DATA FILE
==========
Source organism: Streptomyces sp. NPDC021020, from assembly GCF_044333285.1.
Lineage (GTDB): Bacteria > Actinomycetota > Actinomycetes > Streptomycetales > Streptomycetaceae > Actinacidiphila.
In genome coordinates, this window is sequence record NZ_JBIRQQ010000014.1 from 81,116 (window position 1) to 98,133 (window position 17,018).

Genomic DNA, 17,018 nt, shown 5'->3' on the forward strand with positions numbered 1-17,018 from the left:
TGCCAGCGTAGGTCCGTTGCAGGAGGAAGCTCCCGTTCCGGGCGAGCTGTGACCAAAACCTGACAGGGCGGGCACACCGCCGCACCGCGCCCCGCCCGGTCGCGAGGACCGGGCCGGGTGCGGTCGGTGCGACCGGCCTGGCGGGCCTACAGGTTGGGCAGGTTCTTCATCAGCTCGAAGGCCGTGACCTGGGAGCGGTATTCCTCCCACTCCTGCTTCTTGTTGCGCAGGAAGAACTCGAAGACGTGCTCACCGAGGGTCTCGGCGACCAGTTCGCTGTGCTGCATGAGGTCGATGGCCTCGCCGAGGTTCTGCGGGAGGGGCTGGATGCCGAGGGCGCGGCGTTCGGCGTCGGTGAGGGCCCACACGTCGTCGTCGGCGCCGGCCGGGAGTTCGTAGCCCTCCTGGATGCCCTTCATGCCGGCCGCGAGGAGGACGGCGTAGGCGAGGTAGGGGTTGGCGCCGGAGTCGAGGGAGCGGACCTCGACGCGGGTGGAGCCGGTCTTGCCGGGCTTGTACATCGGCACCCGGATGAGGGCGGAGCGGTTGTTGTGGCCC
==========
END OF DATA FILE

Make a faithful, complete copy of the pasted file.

Source organism: Streptomyces sp. NPDC021020, from assembly GCF_044333285.1.
Lineage (GTDB): Bacteria > Actinomycetota > Actinomycetes > Streptomycetales > Streptomycetaceae > Actinacidiphila.
In genome coordinates, this window is sequence record NZ_JBIRQQ010000014.1 from 81,116 (window position 1) to 98,133 (window position 17,018).

Genomic DNA, 17,018 nt, shown 5'->3' on the forward strand with positions numbered 1-17,018 from the left:
TGCCAGCGTAGGTCCGTTGCAGGAGGAAGCTCCCGTTCCGGGCGAGCTGTGACCAAAACCTGACAGGGCGGGCACACCGCCGCACCGCGCCCCGCCCGGTCGCGAGGACCGGGCCGGGTGCGGTCGGTGCGACCGGCCTGGCGGGCCTACAGGTTGGGCAGGTTCTTCATCAGCTCGAAGGCCGTGACCTGGGAGCGGTATTCCTCCCACTCCTGCTTCTTGTTGCGCAGGAAGAACTCGAAGACGTGCTCACCGAGGGTCTCGGCGACCAGTTCGCTGTGCTGCATGAGGTCGATGGCCTCGCCGAGGTTCTGCGGGAGGGGCTGGATGCCGAGGGCGCGGCGTTCGGCGTCGGTGAGGGCCCACACGTCGTCGTCGGCGCCGGCCGGGAGTTCGTAGCCCTCCTGGATGCCCTTCATGCCGGCCGCGAGGAGGACGGCGTAGGCGAGGTAGGGGTTGGCGCCGGAGTCGAGGGAGCGGACCTCGACGCGGGTGGAGCCGGTCTTGCCGGGCTTGTACATCGGCACCCGGATGAGGGCGGAGCGGTTGTTGTGGCCC